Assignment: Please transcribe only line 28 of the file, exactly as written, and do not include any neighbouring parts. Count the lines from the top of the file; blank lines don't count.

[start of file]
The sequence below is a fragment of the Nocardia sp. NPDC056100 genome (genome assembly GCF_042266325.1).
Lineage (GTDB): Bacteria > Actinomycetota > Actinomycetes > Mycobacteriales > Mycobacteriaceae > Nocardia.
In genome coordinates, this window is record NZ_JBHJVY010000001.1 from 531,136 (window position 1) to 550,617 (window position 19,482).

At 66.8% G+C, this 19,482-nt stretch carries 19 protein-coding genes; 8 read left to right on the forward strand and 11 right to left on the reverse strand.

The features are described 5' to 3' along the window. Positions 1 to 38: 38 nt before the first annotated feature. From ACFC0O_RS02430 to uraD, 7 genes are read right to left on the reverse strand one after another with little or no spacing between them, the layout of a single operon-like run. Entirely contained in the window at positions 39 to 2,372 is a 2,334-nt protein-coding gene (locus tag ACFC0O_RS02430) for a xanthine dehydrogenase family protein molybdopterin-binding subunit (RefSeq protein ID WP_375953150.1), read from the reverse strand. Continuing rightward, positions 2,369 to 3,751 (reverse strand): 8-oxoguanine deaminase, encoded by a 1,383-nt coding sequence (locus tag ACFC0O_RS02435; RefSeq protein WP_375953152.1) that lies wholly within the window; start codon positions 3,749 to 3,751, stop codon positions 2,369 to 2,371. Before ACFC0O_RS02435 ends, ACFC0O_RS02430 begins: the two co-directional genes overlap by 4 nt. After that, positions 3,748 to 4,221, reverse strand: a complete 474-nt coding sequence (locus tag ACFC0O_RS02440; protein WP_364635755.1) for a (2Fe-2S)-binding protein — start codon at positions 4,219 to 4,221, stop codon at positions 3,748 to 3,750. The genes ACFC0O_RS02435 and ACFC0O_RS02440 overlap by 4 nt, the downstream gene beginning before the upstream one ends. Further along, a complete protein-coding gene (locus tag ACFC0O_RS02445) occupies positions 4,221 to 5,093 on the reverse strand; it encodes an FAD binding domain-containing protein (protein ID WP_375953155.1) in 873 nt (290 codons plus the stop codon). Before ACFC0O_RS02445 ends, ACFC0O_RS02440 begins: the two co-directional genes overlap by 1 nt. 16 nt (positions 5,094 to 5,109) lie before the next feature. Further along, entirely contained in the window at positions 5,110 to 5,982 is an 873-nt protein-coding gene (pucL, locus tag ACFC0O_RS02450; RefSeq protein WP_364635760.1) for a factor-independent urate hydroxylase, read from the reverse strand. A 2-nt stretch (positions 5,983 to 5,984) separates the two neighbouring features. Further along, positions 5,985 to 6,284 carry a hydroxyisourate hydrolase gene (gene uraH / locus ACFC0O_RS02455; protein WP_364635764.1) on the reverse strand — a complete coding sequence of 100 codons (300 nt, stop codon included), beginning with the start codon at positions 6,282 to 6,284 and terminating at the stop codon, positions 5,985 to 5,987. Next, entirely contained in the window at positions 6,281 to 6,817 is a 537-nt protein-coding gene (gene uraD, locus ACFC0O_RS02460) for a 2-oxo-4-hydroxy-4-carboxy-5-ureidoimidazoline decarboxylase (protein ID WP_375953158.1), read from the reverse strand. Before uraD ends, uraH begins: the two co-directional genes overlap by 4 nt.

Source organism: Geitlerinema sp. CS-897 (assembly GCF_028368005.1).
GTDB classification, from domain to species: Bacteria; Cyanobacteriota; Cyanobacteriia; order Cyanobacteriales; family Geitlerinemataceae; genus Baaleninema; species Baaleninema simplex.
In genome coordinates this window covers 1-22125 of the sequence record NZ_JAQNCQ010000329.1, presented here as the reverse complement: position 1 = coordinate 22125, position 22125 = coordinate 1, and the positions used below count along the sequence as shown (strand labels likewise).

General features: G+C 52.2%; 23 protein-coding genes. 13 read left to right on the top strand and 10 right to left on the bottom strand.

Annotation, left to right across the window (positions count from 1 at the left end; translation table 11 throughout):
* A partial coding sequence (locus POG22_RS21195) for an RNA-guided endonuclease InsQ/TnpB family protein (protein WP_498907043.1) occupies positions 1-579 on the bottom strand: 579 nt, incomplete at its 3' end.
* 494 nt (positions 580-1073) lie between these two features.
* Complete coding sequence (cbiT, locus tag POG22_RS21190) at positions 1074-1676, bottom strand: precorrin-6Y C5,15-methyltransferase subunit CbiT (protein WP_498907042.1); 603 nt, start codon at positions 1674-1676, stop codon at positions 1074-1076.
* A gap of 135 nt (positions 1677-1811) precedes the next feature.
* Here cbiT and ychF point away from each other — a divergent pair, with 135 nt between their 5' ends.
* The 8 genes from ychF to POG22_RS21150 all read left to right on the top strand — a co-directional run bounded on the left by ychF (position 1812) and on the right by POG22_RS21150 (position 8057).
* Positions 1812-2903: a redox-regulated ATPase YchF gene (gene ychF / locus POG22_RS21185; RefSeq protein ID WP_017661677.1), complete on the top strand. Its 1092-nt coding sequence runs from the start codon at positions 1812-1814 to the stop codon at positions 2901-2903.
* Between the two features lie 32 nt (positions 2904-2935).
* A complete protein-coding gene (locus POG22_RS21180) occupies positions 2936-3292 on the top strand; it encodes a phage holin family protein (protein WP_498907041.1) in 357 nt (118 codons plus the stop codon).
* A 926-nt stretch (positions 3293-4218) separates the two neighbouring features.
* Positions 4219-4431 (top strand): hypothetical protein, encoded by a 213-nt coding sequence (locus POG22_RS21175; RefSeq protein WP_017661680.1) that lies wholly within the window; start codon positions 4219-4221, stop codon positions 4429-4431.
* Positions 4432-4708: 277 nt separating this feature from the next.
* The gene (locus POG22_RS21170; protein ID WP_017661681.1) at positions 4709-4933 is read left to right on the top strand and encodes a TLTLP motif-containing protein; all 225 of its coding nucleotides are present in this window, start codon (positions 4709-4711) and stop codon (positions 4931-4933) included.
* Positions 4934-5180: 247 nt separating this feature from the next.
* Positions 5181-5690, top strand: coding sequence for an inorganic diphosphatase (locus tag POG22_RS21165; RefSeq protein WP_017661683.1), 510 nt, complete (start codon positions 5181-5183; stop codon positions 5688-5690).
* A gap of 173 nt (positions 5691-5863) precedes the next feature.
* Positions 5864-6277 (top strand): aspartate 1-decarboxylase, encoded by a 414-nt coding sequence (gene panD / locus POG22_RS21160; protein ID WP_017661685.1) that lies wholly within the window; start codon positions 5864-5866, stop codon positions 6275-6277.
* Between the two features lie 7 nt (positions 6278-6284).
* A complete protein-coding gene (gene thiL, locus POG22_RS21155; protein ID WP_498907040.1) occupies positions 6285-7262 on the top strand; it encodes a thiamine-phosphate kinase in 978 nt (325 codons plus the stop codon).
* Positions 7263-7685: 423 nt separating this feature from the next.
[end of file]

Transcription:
* Between the two features lie 7 nt (positions 6278-6284).